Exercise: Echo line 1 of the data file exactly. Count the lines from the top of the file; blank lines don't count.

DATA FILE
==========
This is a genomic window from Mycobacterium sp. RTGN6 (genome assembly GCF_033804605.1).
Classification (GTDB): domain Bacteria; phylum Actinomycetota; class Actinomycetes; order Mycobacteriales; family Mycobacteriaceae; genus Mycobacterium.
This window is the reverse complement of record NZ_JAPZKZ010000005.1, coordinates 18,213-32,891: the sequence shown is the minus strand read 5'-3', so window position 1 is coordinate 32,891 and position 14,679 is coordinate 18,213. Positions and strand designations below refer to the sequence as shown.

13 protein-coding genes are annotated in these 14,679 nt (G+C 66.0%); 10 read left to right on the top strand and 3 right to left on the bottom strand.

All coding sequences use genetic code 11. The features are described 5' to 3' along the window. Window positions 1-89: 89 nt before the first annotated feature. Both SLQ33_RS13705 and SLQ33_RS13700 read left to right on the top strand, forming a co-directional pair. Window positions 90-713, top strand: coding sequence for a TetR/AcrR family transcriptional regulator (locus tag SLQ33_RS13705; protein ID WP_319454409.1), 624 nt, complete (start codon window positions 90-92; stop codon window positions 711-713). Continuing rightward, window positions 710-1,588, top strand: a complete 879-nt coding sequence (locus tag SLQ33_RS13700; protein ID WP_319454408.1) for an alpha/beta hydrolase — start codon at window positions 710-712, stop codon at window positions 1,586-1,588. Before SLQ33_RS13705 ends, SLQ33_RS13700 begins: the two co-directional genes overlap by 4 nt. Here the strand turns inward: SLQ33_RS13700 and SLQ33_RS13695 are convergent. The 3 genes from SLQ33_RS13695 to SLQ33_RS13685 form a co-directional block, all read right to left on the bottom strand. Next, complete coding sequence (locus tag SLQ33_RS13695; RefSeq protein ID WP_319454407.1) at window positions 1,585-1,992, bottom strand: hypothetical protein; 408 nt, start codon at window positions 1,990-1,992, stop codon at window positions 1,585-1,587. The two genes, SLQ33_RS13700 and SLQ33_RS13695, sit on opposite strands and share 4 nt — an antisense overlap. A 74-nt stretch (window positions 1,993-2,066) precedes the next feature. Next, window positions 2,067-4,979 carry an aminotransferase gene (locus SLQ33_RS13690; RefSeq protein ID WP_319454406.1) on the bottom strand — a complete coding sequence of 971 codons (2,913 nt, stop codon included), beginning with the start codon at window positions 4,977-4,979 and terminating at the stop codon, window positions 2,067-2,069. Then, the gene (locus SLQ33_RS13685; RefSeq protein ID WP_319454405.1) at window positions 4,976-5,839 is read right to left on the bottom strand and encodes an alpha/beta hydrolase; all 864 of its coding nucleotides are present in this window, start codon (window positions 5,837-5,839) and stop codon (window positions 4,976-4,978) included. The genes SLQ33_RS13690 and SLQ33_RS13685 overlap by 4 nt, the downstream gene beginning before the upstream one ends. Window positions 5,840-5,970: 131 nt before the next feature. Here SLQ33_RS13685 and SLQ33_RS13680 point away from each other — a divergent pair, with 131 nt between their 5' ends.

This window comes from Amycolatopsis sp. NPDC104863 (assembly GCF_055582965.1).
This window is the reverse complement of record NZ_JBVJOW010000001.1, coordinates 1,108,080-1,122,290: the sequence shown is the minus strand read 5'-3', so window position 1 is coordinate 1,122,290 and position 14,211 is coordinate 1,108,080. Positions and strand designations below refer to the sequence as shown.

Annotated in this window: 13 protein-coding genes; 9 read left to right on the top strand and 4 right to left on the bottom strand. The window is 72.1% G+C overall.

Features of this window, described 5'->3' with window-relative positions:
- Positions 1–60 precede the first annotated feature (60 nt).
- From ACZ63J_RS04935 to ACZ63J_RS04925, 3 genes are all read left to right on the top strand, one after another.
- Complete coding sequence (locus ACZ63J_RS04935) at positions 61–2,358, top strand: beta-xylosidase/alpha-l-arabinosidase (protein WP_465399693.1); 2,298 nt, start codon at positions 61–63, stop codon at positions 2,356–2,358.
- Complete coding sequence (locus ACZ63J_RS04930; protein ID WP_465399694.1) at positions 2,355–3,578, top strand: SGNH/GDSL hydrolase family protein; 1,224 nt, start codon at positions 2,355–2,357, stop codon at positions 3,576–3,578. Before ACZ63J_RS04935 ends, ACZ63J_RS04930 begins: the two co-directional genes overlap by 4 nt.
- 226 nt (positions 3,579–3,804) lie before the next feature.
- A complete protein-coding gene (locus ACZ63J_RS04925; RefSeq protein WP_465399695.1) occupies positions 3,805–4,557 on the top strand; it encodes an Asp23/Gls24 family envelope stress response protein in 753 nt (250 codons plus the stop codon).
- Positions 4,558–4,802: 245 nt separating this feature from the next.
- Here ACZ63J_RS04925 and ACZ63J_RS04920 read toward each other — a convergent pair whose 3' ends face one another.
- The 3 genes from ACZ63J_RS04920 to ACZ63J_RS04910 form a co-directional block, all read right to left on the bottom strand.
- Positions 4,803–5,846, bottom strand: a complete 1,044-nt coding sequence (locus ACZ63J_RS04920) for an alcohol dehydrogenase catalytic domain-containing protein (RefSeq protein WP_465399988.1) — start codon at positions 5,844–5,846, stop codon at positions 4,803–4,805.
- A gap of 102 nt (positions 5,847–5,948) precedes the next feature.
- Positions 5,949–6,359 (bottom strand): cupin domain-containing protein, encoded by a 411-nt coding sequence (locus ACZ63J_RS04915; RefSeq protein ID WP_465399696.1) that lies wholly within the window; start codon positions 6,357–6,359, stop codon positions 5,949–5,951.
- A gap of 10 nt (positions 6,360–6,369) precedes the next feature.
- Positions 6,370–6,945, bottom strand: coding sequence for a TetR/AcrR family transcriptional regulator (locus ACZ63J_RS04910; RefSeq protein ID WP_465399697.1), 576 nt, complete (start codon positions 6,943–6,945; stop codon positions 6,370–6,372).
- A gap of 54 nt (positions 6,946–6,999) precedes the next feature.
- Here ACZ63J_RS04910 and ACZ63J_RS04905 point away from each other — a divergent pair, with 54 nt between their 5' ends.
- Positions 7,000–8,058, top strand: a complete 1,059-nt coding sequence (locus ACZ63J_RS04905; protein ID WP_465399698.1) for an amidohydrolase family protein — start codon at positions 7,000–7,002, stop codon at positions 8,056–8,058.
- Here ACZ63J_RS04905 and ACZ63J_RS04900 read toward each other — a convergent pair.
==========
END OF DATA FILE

This is a genomic window from Mycobacterium sp. RTGN6 (genome assembly GCF_033804605.1).